Just about everyone seems to have views about language. Language attitudes
and language ideologies permeate our daily lives. Our competence,
intelligence, friendliness, trustworthiness, social status, group
memberships, and so on, are often judged from the way we communicate. Even
the speed at which we speak can evoke reactions. And we often try to
anticipate such judgements as we communicate. In this lively introduction,
Peter Garrett draws upon research carried out over recent decades in order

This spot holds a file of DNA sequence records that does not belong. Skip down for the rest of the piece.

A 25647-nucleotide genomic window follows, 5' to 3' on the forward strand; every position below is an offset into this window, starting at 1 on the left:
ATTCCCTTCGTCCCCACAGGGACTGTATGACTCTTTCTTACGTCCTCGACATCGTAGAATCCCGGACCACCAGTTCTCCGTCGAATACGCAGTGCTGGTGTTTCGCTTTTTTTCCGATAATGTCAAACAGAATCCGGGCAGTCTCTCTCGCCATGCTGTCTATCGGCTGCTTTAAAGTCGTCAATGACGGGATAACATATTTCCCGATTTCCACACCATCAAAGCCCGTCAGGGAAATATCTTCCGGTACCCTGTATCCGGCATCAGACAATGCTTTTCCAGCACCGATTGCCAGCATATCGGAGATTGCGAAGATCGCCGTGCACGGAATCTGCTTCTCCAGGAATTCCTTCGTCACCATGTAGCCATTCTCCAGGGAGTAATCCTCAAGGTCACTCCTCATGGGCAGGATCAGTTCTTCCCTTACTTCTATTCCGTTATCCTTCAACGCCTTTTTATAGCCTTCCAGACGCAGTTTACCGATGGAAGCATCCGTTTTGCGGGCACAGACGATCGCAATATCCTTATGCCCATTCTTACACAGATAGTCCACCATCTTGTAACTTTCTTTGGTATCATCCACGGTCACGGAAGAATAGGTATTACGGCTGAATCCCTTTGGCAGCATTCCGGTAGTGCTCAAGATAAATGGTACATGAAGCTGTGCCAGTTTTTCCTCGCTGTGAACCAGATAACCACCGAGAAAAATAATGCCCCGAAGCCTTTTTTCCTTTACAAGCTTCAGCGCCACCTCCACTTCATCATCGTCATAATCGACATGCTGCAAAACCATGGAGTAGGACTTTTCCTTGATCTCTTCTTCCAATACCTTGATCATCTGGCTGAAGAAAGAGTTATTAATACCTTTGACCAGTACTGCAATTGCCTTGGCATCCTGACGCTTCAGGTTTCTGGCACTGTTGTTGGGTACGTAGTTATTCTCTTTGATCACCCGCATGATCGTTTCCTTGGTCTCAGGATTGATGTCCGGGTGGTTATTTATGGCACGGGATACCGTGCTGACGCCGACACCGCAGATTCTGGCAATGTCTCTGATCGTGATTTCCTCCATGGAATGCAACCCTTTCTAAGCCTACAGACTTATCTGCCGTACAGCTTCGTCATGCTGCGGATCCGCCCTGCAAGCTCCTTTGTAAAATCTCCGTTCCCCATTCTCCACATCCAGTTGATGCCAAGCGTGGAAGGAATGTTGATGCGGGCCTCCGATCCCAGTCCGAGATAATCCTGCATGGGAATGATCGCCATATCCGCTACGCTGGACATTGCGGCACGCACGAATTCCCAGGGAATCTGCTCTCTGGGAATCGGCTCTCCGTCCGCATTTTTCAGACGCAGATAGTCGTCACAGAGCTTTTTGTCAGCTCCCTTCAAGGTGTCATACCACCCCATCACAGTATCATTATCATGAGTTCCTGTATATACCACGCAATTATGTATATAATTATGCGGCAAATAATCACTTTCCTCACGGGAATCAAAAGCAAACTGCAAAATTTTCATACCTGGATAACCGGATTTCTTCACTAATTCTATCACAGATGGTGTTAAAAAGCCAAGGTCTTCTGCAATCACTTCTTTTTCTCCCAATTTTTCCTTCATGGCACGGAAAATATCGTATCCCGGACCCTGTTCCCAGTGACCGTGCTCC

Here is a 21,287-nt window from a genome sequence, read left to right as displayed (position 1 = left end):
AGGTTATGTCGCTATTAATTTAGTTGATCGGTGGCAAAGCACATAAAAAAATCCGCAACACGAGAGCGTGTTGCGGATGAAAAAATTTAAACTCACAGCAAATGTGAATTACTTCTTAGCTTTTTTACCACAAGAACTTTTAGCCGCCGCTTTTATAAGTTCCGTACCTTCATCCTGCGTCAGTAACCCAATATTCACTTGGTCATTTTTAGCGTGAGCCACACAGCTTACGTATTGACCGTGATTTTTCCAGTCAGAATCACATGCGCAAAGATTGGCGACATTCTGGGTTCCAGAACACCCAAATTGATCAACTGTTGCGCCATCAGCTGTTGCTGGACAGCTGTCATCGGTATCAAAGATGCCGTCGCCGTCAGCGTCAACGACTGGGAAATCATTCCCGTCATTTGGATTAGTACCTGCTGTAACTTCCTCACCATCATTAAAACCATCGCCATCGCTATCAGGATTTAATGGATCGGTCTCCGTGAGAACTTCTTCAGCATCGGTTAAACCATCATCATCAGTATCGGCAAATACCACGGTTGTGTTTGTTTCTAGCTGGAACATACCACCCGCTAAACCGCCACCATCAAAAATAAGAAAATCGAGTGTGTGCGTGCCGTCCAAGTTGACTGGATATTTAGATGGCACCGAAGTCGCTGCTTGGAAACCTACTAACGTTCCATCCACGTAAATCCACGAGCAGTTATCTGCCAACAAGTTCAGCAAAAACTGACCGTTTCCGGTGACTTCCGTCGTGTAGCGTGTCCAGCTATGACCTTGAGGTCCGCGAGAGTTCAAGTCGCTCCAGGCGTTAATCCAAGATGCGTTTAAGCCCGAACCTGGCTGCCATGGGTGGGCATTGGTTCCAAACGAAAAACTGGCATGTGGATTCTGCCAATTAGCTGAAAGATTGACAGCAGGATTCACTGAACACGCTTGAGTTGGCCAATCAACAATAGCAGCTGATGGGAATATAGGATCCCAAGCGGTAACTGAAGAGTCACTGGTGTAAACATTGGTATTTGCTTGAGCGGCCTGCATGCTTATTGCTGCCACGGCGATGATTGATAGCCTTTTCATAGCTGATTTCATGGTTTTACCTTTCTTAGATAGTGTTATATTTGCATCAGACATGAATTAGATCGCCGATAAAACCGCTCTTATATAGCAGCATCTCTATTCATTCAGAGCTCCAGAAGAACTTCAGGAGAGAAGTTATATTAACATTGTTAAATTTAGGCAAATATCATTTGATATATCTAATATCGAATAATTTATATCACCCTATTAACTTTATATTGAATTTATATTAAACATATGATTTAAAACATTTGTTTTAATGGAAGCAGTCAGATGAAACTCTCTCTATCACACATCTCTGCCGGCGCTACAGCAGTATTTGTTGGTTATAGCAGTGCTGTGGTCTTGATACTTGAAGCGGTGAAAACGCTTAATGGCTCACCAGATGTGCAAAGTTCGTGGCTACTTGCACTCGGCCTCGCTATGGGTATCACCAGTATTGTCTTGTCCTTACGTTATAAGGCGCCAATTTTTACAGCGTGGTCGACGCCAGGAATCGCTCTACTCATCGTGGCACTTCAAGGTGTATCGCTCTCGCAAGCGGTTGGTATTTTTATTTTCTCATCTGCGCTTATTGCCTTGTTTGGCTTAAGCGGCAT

to discuss such attitudes and the implications they have for our use of
language, for social advantage or discrimination, and for social identity.
Using a range of examples that includes punctuation, words, grammar,
pronunciation, accents, dialects and languages, this book explores the
intricate and fascinating ways in which language influences our everyday
thoughts, feelings and behaviour.